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The benifit of mistakes.

  1. Jul 27, 2007 #1

    Integral

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    A recent project required me to connect a number of analog signals to a manufacturing floor data collection system. To do this I made a set of 4 connectors which I could but into the tool simply by separating existing connectors and inserting mine into the circuit. In my connector I replaced 1 wire with a 100 Ohm resistor to convert a 4-20ma signal to a voltage, along with wires and a third connector for the data collection system.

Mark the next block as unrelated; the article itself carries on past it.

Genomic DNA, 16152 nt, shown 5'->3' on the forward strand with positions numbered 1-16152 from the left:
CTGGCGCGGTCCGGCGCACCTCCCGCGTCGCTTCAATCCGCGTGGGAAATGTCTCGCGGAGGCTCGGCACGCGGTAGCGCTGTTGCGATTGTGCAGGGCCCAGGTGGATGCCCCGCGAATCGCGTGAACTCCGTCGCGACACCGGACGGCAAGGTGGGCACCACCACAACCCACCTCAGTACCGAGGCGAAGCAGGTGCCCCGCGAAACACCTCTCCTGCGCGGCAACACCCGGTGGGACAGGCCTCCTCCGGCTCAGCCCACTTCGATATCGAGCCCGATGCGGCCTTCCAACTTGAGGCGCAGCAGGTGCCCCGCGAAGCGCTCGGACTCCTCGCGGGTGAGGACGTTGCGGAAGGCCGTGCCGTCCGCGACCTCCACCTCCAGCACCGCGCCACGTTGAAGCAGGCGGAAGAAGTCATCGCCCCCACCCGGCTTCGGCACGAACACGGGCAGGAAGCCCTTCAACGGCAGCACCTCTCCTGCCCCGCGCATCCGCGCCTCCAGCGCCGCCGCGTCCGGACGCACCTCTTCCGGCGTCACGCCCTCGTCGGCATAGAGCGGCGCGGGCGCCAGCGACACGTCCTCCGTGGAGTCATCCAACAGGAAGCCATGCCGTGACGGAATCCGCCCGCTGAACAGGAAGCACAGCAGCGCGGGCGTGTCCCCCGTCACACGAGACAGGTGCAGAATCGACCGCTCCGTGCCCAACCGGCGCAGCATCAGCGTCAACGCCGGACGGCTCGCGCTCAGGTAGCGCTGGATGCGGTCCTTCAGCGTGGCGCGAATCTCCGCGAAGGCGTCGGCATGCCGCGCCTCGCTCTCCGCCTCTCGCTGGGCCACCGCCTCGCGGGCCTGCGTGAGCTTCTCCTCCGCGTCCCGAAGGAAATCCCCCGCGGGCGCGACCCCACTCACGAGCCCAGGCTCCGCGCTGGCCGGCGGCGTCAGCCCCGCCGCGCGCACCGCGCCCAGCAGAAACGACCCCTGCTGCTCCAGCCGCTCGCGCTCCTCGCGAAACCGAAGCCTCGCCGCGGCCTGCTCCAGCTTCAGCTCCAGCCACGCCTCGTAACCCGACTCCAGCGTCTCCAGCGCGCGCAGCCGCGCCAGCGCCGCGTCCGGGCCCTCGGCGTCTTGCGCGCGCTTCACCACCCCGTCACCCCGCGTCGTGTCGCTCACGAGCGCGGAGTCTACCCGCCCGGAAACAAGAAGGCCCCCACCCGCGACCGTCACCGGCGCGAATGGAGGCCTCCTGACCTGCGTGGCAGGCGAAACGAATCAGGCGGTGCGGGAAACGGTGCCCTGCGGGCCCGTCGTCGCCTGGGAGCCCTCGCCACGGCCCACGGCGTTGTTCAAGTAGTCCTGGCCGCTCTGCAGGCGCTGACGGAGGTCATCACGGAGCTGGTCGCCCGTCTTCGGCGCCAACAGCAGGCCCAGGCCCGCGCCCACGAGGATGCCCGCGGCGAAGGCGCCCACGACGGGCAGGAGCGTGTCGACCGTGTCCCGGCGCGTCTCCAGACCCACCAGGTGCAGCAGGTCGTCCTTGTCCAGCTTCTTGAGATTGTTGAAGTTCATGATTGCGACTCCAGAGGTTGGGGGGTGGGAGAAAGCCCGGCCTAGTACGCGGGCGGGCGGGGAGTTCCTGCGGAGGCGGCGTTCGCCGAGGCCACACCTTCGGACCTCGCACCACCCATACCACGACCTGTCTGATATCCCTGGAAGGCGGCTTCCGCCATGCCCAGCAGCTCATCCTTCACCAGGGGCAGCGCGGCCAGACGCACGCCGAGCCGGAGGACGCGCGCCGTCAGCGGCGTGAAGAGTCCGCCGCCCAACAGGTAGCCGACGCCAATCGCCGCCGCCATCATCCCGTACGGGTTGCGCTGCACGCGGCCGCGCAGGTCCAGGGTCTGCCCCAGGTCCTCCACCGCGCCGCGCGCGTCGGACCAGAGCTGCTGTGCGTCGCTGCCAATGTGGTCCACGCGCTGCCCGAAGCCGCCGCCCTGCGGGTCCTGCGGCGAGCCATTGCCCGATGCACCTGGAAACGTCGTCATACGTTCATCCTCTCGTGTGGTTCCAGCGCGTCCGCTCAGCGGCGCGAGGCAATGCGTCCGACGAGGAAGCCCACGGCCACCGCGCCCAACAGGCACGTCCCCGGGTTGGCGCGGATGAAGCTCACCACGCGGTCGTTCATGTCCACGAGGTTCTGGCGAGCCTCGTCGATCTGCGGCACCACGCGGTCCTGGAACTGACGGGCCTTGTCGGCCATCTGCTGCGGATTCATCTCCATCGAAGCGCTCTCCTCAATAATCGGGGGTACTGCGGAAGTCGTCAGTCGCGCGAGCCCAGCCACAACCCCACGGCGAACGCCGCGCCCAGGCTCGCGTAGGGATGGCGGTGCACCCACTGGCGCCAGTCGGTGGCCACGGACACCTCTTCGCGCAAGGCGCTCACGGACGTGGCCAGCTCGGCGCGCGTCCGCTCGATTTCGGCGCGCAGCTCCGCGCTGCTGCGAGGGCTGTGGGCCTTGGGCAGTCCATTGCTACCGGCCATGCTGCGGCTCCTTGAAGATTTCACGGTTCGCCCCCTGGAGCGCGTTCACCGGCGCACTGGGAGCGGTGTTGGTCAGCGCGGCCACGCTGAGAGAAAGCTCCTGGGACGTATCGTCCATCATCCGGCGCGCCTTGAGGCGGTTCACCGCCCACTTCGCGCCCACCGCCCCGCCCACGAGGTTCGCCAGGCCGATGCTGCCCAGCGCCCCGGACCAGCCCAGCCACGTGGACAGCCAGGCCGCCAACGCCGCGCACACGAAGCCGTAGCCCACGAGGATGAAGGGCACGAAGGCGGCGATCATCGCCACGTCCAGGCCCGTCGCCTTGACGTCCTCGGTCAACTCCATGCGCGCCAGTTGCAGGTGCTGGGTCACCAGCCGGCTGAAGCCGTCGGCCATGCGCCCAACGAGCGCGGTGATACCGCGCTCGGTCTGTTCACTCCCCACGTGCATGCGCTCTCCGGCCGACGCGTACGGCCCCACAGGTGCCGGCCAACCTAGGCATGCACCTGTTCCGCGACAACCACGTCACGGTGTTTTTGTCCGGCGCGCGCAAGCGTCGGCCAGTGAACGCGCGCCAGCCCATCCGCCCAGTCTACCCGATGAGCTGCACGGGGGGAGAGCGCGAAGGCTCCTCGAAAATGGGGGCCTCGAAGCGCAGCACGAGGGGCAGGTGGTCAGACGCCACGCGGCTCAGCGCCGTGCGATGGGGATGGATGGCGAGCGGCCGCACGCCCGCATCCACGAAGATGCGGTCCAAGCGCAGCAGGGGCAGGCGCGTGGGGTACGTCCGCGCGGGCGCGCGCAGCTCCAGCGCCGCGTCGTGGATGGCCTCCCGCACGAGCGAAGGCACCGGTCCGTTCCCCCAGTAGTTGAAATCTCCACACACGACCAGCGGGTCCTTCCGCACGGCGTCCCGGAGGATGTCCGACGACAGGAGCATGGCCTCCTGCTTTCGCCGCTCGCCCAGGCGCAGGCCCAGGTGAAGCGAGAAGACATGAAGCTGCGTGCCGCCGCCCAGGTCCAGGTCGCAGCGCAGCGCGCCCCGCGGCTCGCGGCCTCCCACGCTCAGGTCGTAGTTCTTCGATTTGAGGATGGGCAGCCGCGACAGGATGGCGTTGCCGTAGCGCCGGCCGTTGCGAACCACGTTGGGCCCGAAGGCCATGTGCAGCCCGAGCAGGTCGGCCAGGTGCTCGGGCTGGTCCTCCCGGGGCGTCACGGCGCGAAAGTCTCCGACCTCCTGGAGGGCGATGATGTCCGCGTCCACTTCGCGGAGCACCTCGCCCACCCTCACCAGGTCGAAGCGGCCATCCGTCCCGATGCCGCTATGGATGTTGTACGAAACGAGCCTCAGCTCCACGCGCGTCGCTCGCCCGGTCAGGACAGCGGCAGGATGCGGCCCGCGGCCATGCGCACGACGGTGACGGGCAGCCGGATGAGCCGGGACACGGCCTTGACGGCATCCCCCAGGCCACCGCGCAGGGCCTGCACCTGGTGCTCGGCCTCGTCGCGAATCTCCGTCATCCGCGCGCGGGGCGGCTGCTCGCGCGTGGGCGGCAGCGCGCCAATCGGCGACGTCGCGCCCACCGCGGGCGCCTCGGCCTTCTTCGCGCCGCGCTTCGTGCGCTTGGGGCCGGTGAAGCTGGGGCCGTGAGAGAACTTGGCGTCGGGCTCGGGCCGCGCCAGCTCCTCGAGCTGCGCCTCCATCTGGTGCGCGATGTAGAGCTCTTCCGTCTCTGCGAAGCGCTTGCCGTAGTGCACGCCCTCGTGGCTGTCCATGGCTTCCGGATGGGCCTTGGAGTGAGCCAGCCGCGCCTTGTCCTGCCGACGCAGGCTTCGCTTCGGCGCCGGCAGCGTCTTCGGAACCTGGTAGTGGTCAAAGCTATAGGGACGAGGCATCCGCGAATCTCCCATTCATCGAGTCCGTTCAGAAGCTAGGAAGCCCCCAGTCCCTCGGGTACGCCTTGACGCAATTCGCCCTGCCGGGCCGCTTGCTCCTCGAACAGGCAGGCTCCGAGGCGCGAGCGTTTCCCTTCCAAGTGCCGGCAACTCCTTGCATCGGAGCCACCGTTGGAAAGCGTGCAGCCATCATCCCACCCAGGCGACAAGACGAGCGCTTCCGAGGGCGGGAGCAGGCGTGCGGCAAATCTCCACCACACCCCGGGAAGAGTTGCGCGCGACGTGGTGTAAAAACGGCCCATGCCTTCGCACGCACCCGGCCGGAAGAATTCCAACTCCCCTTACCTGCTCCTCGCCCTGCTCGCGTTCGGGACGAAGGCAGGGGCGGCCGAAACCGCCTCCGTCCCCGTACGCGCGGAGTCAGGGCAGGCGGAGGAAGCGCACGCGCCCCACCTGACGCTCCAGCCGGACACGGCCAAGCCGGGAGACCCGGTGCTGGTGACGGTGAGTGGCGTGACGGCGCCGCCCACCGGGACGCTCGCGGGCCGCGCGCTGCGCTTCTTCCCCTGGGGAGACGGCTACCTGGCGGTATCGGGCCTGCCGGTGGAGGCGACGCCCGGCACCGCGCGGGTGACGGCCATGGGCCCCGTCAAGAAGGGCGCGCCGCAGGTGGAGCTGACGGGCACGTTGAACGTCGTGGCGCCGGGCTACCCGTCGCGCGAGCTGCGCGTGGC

While testing my connectors I measured the voltage out to the data collection system, 3 of the 4 measured .9V the 4th measured .5V. They should have been approximately equal, further investigation reveled that I had made a mistake by putting the 100 Ohm resistor in the wrong position in one of the connectors, it was on the far left it should have been on the right side. It was a easy fix to move the resistor. After the fix I proceeded to determine the slope and intercept of the line needed to convert the voltage to engineering units (in this case pressure). When I applied the equation to my measured voltages, they were wrong. Not just a little wrong but way wrong, my points were no where near the computed line! I finally used the line to compute a table of values across the range of input values. Something immediately jumped out at me. The voltage which returned the correct pressure was ~.5V. I had seen that number! That was the voltage returned by the “incorrectly” built connector.